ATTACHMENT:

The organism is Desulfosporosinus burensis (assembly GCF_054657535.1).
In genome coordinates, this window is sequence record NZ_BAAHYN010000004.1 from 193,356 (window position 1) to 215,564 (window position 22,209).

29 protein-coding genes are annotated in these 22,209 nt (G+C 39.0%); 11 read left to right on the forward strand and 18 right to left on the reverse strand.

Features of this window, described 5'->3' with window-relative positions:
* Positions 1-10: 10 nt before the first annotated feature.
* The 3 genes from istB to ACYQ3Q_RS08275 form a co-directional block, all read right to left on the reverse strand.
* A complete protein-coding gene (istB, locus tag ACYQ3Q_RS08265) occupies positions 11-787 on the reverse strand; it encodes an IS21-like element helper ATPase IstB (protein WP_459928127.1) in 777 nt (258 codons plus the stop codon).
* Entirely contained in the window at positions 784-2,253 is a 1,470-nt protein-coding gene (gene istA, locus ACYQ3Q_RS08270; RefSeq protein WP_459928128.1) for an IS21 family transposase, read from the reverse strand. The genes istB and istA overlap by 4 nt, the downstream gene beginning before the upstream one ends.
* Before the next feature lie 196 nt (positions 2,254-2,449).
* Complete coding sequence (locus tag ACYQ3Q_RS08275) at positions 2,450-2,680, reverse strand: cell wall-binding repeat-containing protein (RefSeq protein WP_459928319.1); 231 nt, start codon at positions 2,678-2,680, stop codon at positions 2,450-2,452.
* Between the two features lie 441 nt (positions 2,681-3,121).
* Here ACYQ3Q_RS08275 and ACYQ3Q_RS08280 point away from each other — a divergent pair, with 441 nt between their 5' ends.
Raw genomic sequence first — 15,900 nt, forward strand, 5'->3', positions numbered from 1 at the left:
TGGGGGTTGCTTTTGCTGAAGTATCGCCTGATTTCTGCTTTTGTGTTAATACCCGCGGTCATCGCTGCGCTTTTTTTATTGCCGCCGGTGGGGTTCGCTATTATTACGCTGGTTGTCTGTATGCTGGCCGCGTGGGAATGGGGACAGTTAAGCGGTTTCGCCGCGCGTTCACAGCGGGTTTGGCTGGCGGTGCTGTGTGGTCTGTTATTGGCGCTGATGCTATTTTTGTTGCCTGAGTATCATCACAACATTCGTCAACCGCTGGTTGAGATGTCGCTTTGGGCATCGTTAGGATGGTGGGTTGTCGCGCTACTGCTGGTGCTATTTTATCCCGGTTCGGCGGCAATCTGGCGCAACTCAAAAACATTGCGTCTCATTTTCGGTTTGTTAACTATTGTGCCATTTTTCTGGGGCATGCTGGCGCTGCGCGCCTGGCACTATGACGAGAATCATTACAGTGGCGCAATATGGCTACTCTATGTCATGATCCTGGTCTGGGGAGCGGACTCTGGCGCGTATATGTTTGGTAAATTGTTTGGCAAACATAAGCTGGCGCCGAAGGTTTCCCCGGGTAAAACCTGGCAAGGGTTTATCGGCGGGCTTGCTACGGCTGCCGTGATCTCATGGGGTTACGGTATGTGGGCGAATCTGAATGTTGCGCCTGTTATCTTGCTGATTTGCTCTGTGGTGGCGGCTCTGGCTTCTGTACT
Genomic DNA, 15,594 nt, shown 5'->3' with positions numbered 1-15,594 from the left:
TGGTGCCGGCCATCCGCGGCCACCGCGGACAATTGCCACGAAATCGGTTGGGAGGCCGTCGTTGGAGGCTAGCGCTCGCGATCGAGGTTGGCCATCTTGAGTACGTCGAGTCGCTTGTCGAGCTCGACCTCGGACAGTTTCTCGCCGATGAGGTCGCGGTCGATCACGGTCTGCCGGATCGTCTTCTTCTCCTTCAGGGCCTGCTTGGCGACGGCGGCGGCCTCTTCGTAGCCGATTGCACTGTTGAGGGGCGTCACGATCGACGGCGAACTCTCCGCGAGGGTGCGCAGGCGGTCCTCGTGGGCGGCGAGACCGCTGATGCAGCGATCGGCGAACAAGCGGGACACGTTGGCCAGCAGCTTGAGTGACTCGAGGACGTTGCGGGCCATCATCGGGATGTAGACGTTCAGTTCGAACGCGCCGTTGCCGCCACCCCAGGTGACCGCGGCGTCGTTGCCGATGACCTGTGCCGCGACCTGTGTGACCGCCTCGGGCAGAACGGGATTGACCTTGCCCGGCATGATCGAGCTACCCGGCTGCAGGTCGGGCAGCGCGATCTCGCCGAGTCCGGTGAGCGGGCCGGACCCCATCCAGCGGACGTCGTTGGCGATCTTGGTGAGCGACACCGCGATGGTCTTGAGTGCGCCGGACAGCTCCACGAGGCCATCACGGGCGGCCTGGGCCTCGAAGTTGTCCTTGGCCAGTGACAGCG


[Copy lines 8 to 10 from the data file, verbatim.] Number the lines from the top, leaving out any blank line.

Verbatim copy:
* Entirely contained in the window at positions 784-2,253 is a 1,470-nt protein-coding gene (gene istA, locus ACYQ3Q_RS08270; RefSeq protein WP_459928128.1) for an IS21 family transposase, read from the reverse strand. The genes istB and istA overlap by 4 nt, the downstream gene beginning before the upstream one ends.
* Before the next feature lie 196 nt (positions 2,254-2,449).
* Complete coding sequence (locus tag ACYQ3Q_RS08275) at positions 2,450-2,680, reverse strand: cell wall-binding repeat-containing protein (RefSeq protein WP_459928319.1); 231 nt, start codon at positions 2,678-2,680, stop codon at positions 2,450-2,452.